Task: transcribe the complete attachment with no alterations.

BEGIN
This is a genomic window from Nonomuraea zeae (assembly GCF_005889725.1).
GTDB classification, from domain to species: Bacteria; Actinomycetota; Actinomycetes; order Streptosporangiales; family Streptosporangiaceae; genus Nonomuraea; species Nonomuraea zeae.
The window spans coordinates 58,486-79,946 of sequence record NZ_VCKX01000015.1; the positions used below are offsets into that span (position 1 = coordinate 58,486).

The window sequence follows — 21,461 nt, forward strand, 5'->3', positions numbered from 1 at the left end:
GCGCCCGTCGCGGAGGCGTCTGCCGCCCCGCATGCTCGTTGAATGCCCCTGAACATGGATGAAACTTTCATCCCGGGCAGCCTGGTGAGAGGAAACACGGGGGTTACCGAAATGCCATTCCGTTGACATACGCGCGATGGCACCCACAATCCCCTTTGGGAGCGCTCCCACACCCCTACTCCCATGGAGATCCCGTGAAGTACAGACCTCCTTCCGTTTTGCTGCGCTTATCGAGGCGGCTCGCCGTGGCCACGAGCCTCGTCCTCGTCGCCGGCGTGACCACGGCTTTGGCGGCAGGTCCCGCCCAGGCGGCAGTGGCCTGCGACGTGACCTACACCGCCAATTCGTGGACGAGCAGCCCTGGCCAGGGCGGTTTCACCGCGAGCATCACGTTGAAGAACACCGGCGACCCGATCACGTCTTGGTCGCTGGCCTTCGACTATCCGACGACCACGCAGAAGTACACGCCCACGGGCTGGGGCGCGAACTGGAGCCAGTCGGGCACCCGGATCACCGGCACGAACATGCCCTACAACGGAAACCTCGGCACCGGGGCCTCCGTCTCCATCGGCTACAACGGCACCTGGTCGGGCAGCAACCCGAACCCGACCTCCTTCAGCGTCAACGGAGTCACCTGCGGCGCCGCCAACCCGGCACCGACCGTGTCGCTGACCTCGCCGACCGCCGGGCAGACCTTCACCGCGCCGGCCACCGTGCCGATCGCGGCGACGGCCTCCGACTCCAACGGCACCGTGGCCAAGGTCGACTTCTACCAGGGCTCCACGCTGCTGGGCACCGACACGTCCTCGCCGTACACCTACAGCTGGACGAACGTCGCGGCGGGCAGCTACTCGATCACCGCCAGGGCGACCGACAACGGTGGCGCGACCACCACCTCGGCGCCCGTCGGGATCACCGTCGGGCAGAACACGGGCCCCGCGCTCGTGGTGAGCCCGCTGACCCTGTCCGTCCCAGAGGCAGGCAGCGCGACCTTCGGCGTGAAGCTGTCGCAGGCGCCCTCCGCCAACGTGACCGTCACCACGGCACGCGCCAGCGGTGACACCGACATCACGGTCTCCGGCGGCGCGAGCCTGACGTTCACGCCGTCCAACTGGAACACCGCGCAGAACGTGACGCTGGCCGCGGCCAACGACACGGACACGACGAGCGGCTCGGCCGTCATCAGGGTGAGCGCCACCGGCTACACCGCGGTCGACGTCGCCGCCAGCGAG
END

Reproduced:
This is a genomic window from Nonomuraea zeae (assembly GCF_005889725.1).
GTDB classification, from domain to species: Bacteria; Actinomycetota; Actinomycetes; order Streptosporangiales; family Streptosporangiaceae; genus Nonomuraea; species Nonomuraea zeae.
The window spans coordinates 58,486-79,946 of sequence record NZ_VCKX01000015.1; the positions used below are offsets into that span (position 1 = coordinate 58,486).

The window sequence follows — 21,461 nt, forward strand, 5'->3', positions numbered from 1 at the left end:
GCGCCCGTCGCGGAGGCGTCTGCCGCCCCGCATGCTCGTTGAATGCCCCTGAACATGGATGAAACTTTCATCCCGGGCAGCCTGGTGAGAGGAAACACGGGGGTTACCGAAATGCCATTCCGTTGACATACGCGCGATGGCACCCACAATCCCCTTTGGGAGCGCTCCCACACCCCTACTCCCATGGAGATCCCGTGAAGTACAGACCTCCTTCCGTTTTGCTGCGCTTATCGAGGCGGCTCGCCGTGGCCACGAGCCTCGTCCTCGTCGCCGGCGTGACCACGGCTTTGGCGGCAGGTCCCGCCCAGGCGGCAGTGGCCTGCGACGTGACCTACACCGCCAATTCGTGGACGAGCAGCCCTGGCCAGGGCGGTTTCACCGCGAGCATCACGTTGAAGAACACCGGCGACCCGATCACGTCTTGGTCGCTGGCCTTCGACTATCCGACGACCACGCAGAAGTACACGCCCACGGGCTGGGGCGCGAACTGGAGCCAGTCGGGCACCCGGATCACCGGCACGAACATGCCCTACAACGGAAACCTCGGCACCGGGGCCTCCGTCTCCATCGGCTACAACGGCACCTGGTCGGGCAGCAACCCGAACCCGACCTCCTTCAGCGTCAACGGAGTCACCTGCGGCGCCGCCAACCCGGCACCGACCGTGTCGCTGACCTCGCCGACCGCCGGGCAGACCTTCACCGCGCCGGCCACCGTGCCGATCGCGGCGACGGCCTCCGACTCCAACGGCACCGTGGCCAAGGTCGACTTCTACCAGGGCTCCACGCTGCTGGGCACCGACACGTCCTCGCCGTACACCTACAGCTGGACGAACGTCGCGGCGGGCAGCTACTCGATCACCGCCAGGGCGACCGACAACGGTGGCGCGACCACCACCTCGGCGCCCGTCGGGATCACCGTCGGGCAGAACACGGGCCCCGCGCTCGTGGTGAGCCCGCTGACCCTGTCCGTCCCAGAGGCAGGCAGCGCGACCTTCGGCGTGAAGCTGTCGCAGGCGCCCTCCGCCAACGTGACCGTCACCACGGCACGCGCCAGCGGTGACACCGACATCACGGTCTCCGGCGGCGCGAGCCTGACGTTCACGCCGTCCAACTGGAACACCGCGCAGAACGTGACGCTGGCCGCGGCCAACGACACGGACACGACGAGCGGCTCGGCCGTCATCAGGGTGAGCGCCACCGGCTACACCGCGGTCGACGTCGCCGCCAGCGAG